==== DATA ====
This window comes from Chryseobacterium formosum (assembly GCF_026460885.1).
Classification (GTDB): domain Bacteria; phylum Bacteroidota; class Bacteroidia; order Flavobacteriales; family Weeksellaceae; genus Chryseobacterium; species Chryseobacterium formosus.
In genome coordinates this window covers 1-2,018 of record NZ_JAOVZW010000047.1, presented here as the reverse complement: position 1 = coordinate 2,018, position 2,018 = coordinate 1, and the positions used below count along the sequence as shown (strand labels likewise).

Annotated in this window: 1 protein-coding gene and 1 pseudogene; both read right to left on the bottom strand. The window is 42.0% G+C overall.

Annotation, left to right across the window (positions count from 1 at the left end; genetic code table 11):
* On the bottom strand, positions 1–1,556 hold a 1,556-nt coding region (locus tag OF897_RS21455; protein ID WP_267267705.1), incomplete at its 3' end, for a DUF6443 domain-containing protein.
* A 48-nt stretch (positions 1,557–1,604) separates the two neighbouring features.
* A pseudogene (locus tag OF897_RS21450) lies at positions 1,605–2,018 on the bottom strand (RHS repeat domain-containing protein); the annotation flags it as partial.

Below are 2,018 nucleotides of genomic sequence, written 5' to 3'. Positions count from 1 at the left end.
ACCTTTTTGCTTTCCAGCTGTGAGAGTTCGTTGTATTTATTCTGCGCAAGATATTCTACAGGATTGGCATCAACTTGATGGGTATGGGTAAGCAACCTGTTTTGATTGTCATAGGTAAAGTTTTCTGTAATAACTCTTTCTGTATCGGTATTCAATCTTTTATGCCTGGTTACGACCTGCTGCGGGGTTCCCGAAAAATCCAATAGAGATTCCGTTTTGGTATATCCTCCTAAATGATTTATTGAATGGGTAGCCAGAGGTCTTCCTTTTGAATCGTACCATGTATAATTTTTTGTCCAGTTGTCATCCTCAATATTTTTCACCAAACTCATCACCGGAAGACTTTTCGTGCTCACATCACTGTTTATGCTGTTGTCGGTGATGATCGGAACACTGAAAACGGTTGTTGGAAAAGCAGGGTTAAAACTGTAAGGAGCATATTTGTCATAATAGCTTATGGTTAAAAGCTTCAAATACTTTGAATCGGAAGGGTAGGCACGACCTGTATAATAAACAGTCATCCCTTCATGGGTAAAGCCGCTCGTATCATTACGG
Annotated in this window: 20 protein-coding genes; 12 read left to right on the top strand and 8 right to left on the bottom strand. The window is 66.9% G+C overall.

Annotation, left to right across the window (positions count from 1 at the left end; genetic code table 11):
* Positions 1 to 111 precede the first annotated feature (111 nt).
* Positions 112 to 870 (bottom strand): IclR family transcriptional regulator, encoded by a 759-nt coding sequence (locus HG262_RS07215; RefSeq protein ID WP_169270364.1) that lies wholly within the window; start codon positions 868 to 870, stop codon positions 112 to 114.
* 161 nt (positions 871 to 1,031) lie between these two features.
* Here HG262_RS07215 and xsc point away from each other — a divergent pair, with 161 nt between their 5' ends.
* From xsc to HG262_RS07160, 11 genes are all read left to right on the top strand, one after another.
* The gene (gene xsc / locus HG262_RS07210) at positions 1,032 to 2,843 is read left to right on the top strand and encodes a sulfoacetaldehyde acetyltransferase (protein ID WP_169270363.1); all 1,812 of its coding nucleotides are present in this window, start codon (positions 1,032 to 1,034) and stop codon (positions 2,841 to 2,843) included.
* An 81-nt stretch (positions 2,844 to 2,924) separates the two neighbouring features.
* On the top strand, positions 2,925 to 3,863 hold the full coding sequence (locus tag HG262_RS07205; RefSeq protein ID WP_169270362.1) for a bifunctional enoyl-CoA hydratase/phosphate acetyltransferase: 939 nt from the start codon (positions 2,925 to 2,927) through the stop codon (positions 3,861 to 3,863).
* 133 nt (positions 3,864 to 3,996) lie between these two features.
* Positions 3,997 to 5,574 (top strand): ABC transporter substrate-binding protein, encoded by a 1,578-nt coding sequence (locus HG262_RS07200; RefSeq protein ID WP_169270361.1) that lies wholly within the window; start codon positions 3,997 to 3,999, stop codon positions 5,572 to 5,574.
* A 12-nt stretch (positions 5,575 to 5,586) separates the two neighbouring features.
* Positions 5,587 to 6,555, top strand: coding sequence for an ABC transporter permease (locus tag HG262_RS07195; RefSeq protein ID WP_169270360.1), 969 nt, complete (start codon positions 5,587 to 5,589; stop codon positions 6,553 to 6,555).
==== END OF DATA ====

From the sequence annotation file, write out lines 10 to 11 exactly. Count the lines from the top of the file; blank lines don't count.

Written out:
ACCTTTTTGCTTTCCAGCTGTGAGAGTTCGTTGTATTTATTCTGCGCAAGATATTCTACAGGATTGGCATCAACTTGATGGGTATGGGTAAGCAACCTGTTTTGATTGTCATAGGTAAAGTTTTCTGTAATAACTCTTTCTGTATCGGTATTCAATCTTTTATGCCTGGTTACGACCTGCTGCGGGGTTCCCGAAAAATCCAATAGAGATTCCGTTTTGGTATATCCTCCTAAATGATTTATTGAATGGGTAGCCAGAGGTCTTCCTTTTGAATCGTACCATGTATAATTTTTTGTCCAGTTGTCATCCTCAATATTTTTCACCAAACTCATCACCGGAAGACTTTTCGTGCTCACATCACTGTTTATGCTGTTGTCGGTGATGATCGGAACACTGAAAACGGTTGTTGGAAAAGCAGGGTTAAAACTGTAAGGAGCATATTTGTCATAATAGCTTATGGTTAAAAGCTTCAAATACTTTGAATCGGAAGGGTAGGCACGACCTGTATAATAAACAGTCATCCCTTCATGGGTAAAGCCGCTCGTATCATTACGG
Annotated in this window: 20 protein-coding genes; 12 read left to right on the top strand and 8 right to left on the bottom strand. The window is 66.9% G+C overall.